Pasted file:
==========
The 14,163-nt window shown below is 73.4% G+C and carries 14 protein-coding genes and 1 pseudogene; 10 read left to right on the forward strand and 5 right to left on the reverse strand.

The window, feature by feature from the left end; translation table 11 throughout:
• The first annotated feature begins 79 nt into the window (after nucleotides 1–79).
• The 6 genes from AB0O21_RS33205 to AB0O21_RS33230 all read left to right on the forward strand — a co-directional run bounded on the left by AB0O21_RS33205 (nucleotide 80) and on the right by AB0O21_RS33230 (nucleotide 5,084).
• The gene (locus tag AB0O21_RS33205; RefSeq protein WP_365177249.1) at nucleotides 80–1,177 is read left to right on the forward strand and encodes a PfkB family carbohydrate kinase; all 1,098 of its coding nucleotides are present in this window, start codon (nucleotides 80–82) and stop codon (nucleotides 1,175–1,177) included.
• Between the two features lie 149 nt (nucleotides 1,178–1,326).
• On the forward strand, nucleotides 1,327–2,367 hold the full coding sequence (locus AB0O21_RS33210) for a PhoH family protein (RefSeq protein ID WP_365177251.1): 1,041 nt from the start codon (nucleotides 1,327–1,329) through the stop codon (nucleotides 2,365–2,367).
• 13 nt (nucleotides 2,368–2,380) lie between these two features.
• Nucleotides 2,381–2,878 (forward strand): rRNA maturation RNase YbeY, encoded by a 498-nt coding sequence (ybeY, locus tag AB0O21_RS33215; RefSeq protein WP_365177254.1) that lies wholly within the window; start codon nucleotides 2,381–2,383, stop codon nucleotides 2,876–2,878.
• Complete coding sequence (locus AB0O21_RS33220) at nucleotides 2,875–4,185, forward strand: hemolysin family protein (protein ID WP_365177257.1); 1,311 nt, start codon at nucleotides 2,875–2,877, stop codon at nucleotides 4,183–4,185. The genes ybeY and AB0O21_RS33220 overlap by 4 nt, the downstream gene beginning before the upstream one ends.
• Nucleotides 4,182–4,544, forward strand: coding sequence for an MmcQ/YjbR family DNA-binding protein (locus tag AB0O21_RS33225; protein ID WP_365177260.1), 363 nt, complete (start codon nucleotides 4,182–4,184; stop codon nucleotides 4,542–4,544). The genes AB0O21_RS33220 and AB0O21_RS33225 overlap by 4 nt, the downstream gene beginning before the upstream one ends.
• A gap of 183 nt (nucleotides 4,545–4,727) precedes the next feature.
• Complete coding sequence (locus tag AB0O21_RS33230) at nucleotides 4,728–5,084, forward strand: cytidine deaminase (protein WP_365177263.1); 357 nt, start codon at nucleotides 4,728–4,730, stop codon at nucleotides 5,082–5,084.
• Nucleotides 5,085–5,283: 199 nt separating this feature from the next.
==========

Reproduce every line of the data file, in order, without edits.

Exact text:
The 14,163-nt window shown below is 73.4% G+C and carries 14 protein-coding genes and 1 pseudogene; 10 read left to right on the forward strand and 5 right to left on the reverse strand.

The window, feature by feature from the left end; translation table 11 throughout:
• The first annotated feature begins 79 nt into the window (after nucleotides 1–79).
• The 6 genes from AB0O21_RS33205 to AB0O21_RS33230 all read left to right on the forward strand — a co-directional run bounded on the left by AB0O21_RS33205 (nucleotide 80) and on the right by AB0O21_RS33230 (nucleotide 5,084).
• The gene (locus tag AB0O21_RS33205; RefSeq protein WP_365177249.1) at nucleotides 80–1,177 is read left to right on the forward strand and encodes a PfkB family carbohydrate kinase; all 1,098 of its coding nucleotides are present in this window, start codon (nucleotides 80–82) and stop codon (nucleotides 1,175–1,177) included.
• Between the two features lie 149 nt (nucleotides 1,178–1,326).
• On the forward strand, nucleotides 1,327–2,367 hold the full coding sequence (locus AB0O21_RS33210) for a PhoH family protein (RefSeq protein ID WP_365177251.1): 1,041 nt from the start codon (nucleotides 1,327–1,329) through the stop codon (nucleotides 2,365–2,367).
• 13 nt (nucleotides 2,368–2,380) lie between these two features.
• Nucleotides 2,381–2,878 (forward strand): rRNA maturation RNase YbeY, encoded by a 498-nt coding sequence (ybeY, locus tag AB0O21_RS33215; RefSeq protein WP_365177254.1) that lies wholly within the window; start codon nucleotides 2,381–2,383, stop codon nucleotides 2,876–2,878.
• Complete coding sequence (locus AB0O21_RS33220) at nucleotides 2,875–4,185, forward strand: hemolysin family protein (protein ID WP_365177257.1); 1,311 nt, start codon at nucleotides 2,875–2,877, stop codon at nucleotides 4,183–4,185. The genes ybeY and AB0O21_RS33220 overlap by 4 nt, the downstream gene beginning before the upstream one ends.
• Nucleotides 4,182–4,544, forward strand: coding sequence for an MmcQ/YjbR family DNA-binding protein (locus tag AB0O21_RS33225; protein ID WP_365177260.1), 363 nt, complete (start codon nucleotides 4,182–4,184; stop codon nucleotides 4,542–4,544). The genes AB0O21_RS33220 and AB0O21_RS33225 overlap by 4 nt, the downstream gene beginning before the upstream one ends.
• A gap of 183 nt (nucleotides 4,545–4,727) precedes the next feature.
• Complete coding sequence (locus tag AB0O21_RS33230) at nucleotides 4,728–5,084, forward strand: cytidine deaminase (protein WP_365177263.1); 357 nt, start codon at nucleotides 4,728–4,730, stop codon at nucleotides 5,082–5,084.
• Nucleotides 5,085–5,283: 199 nt separating this feature from the next.